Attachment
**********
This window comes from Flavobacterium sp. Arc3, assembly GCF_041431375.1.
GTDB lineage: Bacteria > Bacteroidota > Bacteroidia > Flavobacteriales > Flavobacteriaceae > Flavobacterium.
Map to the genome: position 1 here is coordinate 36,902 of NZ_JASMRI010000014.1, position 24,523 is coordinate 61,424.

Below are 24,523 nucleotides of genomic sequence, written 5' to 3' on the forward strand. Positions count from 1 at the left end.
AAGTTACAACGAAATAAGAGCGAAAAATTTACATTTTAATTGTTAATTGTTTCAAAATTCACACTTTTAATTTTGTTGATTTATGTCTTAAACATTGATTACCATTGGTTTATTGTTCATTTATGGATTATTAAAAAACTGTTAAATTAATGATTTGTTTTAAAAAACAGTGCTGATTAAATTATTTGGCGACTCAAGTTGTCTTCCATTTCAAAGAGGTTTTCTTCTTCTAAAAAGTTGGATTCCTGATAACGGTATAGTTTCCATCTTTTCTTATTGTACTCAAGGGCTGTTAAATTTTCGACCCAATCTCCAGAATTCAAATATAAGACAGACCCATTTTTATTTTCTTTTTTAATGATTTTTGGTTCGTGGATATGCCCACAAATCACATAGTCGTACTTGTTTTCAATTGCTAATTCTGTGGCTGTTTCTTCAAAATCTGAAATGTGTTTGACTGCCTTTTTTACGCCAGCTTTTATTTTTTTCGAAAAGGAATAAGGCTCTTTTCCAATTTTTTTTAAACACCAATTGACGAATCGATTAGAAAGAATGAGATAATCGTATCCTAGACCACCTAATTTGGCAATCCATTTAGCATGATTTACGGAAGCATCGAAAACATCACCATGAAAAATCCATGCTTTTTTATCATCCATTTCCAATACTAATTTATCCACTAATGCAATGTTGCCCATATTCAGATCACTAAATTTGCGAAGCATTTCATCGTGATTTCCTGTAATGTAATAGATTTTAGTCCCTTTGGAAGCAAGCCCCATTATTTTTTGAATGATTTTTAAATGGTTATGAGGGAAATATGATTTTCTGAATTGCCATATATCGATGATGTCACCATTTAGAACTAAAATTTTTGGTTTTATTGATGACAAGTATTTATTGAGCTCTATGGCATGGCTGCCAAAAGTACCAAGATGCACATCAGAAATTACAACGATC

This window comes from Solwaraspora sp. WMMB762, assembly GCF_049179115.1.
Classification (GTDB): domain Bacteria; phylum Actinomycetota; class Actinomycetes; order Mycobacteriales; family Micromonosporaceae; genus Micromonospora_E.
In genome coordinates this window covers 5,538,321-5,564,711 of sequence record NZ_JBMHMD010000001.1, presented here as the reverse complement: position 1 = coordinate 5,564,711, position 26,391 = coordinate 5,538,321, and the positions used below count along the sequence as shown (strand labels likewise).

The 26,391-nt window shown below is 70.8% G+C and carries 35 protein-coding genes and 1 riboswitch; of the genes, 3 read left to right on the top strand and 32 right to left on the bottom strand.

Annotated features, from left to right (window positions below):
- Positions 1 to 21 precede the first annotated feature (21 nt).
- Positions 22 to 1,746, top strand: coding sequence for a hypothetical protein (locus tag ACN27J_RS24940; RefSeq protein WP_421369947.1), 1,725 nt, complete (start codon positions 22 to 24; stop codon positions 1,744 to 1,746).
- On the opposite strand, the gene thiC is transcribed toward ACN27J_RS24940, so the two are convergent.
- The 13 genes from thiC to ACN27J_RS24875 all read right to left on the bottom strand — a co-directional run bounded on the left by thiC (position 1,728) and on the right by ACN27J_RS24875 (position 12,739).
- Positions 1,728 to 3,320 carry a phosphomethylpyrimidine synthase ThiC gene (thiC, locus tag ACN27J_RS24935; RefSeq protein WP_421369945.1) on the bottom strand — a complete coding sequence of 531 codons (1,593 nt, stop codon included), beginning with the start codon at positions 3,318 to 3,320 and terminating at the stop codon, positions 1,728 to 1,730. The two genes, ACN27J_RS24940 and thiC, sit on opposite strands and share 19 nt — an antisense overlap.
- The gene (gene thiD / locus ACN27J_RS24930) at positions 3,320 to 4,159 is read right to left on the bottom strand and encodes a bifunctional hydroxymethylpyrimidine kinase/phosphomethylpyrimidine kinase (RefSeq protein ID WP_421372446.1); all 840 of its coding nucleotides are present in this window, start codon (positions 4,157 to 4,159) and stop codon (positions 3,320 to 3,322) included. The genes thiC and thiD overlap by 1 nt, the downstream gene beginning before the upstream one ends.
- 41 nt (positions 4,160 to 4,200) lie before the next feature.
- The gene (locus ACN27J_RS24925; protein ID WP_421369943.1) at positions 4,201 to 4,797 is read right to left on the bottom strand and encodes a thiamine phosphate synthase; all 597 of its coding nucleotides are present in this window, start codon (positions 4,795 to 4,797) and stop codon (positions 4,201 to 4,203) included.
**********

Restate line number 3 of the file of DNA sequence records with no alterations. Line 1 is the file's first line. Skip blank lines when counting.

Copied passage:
Map to the genome: position 1 here is coordinate 36,902 of NZ_JASMRI010000014.1, position 24,523 is coordinate 61,424.